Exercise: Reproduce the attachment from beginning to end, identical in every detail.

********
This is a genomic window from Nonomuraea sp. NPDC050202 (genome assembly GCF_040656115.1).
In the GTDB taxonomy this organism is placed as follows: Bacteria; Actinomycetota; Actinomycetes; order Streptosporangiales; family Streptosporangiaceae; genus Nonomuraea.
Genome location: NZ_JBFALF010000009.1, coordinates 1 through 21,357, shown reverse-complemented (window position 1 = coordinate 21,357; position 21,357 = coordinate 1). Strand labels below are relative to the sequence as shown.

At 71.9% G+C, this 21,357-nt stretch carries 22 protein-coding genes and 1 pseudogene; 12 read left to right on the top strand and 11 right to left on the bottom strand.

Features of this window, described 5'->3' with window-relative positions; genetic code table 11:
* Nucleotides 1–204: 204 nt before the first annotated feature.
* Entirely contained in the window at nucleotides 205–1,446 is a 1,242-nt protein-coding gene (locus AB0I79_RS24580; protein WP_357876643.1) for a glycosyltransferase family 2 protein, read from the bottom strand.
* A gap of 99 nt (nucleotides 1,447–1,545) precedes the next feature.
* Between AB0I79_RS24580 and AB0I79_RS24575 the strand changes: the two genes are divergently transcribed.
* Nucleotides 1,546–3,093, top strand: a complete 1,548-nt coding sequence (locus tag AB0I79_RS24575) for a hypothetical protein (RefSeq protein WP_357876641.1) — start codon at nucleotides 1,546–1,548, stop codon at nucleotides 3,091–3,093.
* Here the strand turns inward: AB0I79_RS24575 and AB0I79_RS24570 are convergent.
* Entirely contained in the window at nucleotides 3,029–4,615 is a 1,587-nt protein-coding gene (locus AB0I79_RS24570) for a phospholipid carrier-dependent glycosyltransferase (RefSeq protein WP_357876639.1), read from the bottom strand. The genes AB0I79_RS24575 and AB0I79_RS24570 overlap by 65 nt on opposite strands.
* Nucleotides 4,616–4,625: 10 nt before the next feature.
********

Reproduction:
This is a genomic window from Nonomuraea sp. NPDC050202 (genome assembly GCF_040656115.1).
In the GTDB taxonomy this organism is placed as follows: Bacteria; Actinomycetota; Actinomycetes; order Streptosporangiales; family Streptosporangiaceae; genus Nonomuraea.
Genome location: NZ_JBFALF010000009.1, coordinates 1 through 21,357, shown reverse-complemented (window position 1 = coordinate 21,357; position 21,357 = coordinate 1). Strand labels below are relative to the sequence as shown.

At 71.9% G+C, this 21,357-nt stretch carries 22 protein-coding genes and 1 pseudogene; 12 read left to right on the top strand and 11 right to left on the bottom strand.

Features of this window, described 5'->3' with window-relative positions; genetic code table 11:
* Nucleotides 1–204: 204 nt before the first annotated feature.
* Entirely contained in the window at nucleotides 205–1,446 is a 1,242-nt protein-coding gene (locus AB0I79_RS24580; protein WP_357876643.1) for a glycosyltransferase family 2 protein, read from the bottom strand.
* A gap of 99 nt (nucleotides 1,447–1,545) precedes the next feature.
* Between AB0I79_RS24580 and AB0I79_RS24575 the strand changes: the two genes are divergently transcribed.
* Nucleotides 1,546–3,093, top strand: a complete 1,548-nt coding sequence (locus tag AB0I79_RS24575) for a hypothetical protein (RefSeq protein WP_357876641.1) — start codon at nucleotides 1,546–1,548, stop codon at nucleotides 3,091–3,093.
* Here the strand turns inward: AB0I79_RS24575 and AB0I79_RS24570 are convergent.
* Entirely contained in the window at nucleotides 3,029–4,615 is a 1,587-nt protein-coding gene (locus AB0I79_RS24570) for a phospholipid carrier-dependent glycosyltransferase (RefSeq protein WP_357876639.1), read from the bottom strand. The genes AB0I79_RS24575 and AB0I79_RS24570 overlap by 65 nt on opposite strands.
* Nucleotides 4,616–4,625: 10 nt before the next feature.